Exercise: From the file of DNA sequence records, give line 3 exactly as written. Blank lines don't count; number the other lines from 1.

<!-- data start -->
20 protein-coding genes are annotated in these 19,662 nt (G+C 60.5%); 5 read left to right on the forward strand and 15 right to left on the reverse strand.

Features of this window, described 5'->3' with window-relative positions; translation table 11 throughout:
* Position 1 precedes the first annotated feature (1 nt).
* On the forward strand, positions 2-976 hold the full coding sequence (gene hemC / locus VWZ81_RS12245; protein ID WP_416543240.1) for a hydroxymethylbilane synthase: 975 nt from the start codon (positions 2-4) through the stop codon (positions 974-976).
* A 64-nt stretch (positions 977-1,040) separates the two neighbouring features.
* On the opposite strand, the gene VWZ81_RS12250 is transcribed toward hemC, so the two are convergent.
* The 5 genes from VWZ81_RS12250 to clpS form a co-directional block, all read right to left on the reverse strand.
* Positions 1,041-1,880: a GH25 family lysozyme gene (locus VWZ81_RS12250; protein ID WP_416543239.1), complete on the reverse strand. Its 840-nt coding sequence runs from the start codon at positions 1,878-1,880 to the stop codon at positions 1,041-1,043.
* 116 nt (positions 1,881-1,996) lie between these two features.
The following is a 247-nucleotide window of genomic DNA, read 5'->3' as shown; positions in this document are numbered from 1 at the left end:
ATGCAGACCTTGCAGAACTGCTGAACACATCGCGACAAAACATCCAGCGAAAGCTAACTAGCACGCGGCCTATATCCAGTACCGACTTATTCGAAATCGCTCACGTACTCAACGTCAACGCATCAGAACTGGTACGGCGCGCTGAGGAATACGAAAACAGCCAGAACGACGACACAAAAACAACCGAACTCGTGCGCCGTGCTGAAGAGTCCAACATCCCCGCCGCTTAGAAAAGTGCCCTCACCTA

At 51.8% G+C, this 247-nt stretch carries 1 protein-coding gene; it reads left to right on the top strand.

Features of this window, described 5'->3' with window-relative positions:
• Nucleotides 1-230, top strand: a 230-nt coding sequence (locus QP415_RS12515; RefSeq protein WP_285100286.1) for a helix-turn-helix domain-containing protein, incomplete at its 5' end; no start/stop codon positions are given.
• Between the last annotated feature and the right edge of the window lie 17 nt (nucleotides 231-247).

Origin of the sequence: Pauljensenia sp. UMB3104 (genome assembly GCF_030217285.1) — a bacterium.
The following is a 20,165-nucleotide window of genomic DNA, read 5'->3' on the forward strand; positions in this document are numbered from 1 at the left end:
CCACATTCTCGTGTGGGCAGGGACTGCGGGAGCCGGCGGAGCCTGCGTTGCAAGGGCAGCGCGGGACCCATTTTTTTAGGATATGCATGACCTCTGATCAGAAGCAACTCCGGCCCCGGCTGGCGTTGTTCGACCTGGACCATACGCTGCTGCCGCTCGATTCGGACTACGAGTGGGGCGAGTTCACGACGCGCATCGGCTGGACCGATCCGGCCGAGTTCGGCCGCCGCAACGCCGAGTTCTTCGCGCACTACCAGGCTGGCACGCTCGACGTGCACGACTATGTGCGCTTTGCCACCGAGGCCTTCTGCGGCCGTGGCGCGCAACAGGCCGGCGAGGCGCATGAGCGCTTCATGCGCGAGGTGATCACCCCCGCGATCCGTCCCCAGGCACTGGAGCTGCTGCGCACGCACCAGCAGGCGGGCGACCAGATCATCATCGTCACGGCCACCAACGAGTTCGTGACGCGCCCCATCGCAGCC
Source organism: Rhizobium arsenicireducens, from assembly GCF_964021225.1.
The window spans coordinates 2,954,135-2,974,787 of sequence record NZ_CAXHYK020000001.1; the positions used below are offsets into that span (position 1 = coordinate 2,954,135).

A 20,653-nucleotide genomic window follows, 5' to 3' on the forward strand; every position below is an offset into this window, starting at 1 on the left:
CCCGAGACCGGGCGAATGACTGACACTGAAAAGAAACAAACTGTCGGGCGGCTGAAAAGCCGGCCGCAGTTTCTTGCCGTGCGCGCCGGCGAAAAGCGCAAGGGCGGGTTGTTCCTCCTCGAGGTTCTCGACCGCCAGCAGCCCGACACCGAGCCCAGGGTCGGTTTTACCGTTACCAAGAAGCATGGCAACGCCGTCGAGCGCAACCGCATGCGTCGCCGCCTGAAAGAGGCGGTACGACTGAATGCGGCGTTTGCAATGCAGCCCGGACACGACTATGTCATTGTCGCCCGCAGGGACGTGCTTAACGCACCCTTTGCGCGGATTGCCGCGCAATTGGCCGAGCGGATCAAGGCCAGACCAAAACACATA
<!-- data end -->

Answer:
* Position 1 precedes the first annotated feature (1 nt).